The past week I have been reading Julia Child's My Life in France. (Julia wrote Mastering the Art of French Cooking and many other books; she had her own show on television for years, and effected a major change in how Americans cook.The single down side of the book was reading it in bed: it invigorated rather than lulled me, and I lost sleep while lost in post-war Paris and the(possibly over-rated)Cordon Bleu.
Interested in others' evaluation of this charming autobiography, I browsed reviews at amazon.com. One reader, quite fond of the book, offered the opinion that Julia was probably "something of an obsessive-compulsive personality." Ye gods! The truth is out: the French Chef had OCD!
Well, no she didn't, of course. And aren't we all fortunate no one ever hung that label on her while she was alive, or suggested a regular dose of Zoloft? (I've wondered before about the results, had a kindly Amherst doc put Emily Dickinson on tranquilizers.)
Without underestimating the pain and distress it causes, I find actual compulsion of great interest. I wonder, for one thing, if compulsion and genius are perhaps on the same continuum. Studies tell us that heightened focus and perseverance characterize productive genius. Sounds a lot like obsession as well, doesn't it? But there are differences.
Two traits stand out for me when I look at people who achieve a certain level of genius in their lives--like Julia. (Or Edison or Alexander Bell or the people I
keep reading about in obits, who die at 103 while working at the button factory, or at 93 while riding the range.) First, they continue to get a big bang for their buck.
The more Julia studied French cooking, the more she loved it. The longer she fussed and pondered over the right mixture of herbs for the pot-au-feu, the more delighted she was and the tastier the results.
By contrast, those who suffer true obsession seem to get no bang at all, finally. The hoarders worry and agonize over the boxes, barrels, stacks, and shelves of stuff, but take no pleasure in them, only anxiety should they be removed. Those driven to count every lamp-post don't find delight in the numbers, only stress if they miss a beat.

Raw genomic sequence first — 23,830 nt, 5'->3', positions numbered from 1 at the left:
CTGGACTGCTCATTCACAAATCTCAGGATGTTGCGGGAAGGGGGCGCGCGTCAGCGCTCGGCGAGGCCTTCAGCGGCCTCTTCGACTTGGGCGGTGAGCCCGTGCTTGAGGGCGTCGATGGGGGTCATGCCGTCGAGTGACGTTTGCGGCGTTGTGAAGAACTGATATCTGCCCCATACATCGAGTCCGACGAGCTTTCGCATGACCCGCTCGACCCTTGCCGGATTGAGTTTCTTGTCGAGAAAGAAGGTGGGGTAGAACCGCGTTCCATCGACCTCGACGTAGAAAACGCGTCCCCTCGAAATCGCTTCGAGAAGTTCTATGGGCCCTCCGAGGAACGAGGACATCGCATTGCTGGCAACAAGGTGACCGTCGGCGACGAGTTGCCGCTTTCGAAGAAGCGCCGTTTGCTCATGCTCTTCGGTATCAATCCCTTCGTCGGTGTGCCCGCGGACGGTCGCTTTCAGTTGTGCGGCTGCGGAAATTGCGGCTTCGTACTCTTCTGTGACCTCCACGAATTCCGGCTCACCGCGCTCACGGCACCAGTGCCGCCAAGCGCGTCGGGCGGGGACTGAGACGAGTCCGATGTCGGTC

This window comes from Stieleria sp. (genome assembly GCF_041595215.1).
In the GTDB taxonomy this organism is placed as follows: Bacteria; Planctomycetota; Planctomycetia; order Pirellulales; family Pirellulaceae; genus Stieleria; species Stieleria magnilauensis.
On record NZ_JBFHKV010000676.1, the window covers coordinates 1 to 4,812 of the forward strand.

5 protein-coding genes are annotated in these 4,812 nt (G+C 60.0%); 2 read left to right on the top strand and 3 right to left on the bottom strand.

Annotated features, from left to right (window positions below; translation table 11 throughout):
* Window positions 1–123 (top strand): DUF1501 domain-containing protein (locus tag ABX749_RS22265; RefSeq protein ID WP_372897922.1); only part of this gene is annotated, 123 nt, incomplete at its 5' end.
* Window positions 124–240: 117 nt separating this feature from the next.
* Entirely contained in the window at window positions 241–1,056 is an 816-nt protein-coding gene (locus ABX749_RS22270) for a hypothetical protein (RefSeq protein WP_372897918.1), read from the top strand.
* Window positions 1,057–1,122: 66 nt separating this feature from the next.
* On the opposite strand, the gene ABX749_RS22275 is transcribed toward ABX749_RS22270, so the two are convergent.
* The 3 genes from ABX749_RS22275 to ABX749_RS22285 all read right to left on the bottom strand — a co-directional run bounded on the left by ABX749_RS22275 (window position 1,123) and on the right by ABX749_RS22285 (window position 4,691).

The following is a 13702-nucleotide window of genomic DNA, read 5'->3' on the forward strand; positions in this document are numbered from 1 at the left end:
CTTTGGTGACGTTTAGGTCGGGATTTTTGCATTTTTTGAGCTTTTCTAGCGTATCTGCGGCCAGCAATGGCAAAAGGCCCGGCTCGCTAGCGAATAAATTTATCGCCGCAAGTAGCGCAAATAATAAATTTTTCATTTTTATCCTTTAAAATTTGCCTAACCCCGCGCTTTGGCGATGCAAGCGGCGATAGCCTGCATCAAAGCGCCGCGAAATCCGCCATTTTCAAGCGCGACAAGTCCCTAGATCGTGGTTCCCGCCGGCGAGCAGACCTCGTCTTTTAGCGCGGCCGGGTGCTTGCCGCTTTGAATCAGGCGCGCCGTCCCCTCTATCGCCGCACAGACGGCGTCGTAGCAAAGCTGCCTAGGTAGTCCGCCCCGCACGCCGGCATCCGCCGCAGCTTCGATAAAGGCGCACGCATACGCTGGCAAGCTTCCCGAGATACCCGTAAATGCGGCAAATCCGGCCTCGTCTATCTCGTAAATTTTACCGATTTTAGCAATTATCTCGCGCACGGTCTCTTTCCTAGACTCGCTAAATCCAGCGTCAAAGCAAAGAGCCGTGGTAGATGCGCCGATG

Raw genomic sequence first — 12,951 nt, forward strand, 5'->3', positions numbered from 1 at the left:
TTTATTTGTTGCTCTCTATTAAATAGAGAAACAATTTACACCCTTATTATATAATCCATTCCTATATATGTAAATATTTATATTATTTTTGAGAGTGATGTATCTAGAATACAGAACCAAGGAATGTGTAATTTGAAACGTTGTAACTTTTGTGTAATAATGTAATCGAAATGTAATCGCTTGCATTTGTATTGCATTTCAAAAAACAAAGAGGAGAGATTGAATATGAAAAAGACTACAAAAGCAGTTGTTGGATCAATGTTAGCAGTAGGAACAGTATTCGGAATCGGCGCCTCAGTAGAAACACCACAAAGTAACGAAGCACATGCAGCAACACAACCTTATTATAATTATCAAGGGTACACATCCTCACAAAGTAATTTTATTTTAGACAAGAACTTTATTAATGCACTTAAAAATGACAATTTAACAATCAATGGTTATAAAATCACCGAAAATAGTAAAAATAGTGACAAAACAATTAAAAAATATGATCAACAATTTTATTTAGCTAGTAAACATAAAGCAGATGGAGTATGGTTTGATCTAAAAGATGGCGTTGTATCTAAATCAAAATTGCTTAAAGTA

The second big difference between the super-focused genius and the true compulsive is the issue of progress. Whereas compulsion makes a person loop around and around, repeating identical behaviors again and again, the purposeful genius who might seem to be looping is actually spiraling upward, learning a little more this time than last. Yes, he may experiment 1,000 times doing what seems to be the same thing over and over to no end, but on #1001, voila--the successful light bulb that changes the world. Yes, Julia made beurre blanc five times that day before serving it at a dinner party --but no one ever forgot that dinner.
Last week on TV, one of Oklahoma U's astounding women basketball stars said, "No one sees the two thousand baskets I shoot in practice before I make that one 'easy' three-pointer in the game."
Footnote: Two absorbing books about OCD are Passing For Normal by Amy Wilensky and I Wish I Could Be There: Notes from a Phobic Life, by Allen Shawn.